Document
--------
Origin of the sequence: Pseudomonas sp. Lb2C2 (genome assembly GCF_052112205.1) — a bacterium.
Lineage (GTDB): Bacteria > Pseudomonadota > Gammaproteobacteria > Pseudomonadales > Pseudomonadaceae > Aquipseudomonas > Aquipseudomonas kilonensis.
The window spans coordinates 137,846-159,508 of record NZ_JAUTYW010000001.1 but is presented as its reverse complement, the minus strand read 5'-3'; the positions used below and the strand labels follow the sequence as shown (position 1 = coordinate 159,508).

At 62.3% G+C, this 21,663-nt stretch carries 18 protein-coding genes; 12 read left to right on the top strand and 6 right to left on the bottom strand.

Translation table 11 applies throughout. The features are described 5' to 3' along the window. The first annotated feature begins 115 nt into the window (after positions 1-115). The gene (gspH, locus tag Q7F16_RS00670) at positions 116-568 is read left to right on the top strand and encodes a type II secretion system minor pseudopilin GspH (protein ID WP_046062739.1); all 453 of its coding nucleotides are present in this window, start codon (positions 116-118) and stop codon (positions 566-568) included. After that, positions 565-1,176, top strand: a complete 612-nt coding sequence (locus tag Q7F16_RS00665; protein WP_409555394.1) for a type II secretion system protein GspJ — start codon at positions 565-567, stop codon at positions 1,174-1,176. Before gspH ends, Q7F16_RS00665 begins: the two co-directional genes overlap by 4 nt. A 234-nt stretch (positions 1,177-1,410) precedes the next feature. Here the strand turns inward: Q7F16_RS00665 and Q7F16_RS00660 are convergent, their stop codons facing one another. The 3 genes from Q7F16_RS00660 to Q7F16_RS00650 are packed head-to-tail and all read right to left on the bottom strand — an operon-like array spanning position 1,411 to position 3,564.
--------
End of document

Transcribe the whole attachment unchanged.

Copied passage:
Origin of the sequence: Pseudomonas sp. Lb2C2 (genome assembly GCF_052112205.1) — a bacterium.
Lineage (GTDB): Bacteria > Pseudomonadota > Gammaproteobacteria > Pseudomonadales > Pseudomonadaceae > Aquipseudomonas > Aquipseudomonas kilonensis.
The window spans coordinates 137,846-159,508 of record NZ_JAUTYW010000001.1 but is presented as its reverse complement, the minus strand read 5'-3'; the positions used below and the strand labels follow the sequence as shown (position 1 = coordinate 159,508).

At 62.3% G+C, this 21,663-nt stretch carries 18 protein-coding genes; 12 read left to right on the top strand and 6 right to left on the bottom strand.

Translation table 11 applies throughout. The features are described 5' to 3' along the window. The first annotated feature begins 115 nt into the window (after positions 1-115). The gene (gspH, locus tag Q7F16_RS00670) at positions 116-568 is read left to right on the top strand and encodes a type II secretion system minor pseudopilin GspH (protein ID WP_046062739.1); all 453 of its coding nucleotides are present in this window, start codon (positions 116-118) and stop codon (positions 566-568) included. After that, positions 565-1,176, top strand: a complete 612-nt coding sequence (locus tag Q7F16_RS00665; protein WP_409555394.1) for a type II secretion system protein GspJ — start codon at positions 565-567, stop codon at positions 1,174-1,176. Before gspH ends, Q7F16_RS00665 begins: the two co-directional genes overlap by 4 nt. A 234-nt stretch (positions 1,177-1,410) precedes the next feature. Here the strand turns inward: Q7F16_RS00665 and Q7F16_RS00660 are convergent, their stop codons facing one another. The 3 genes from Q7F16_RS00660 to Q7F16_RS00650 are packed head-to-tail and all read right to left on the bottom strand — an operon-like array spanning position 1,411 to position 3,564.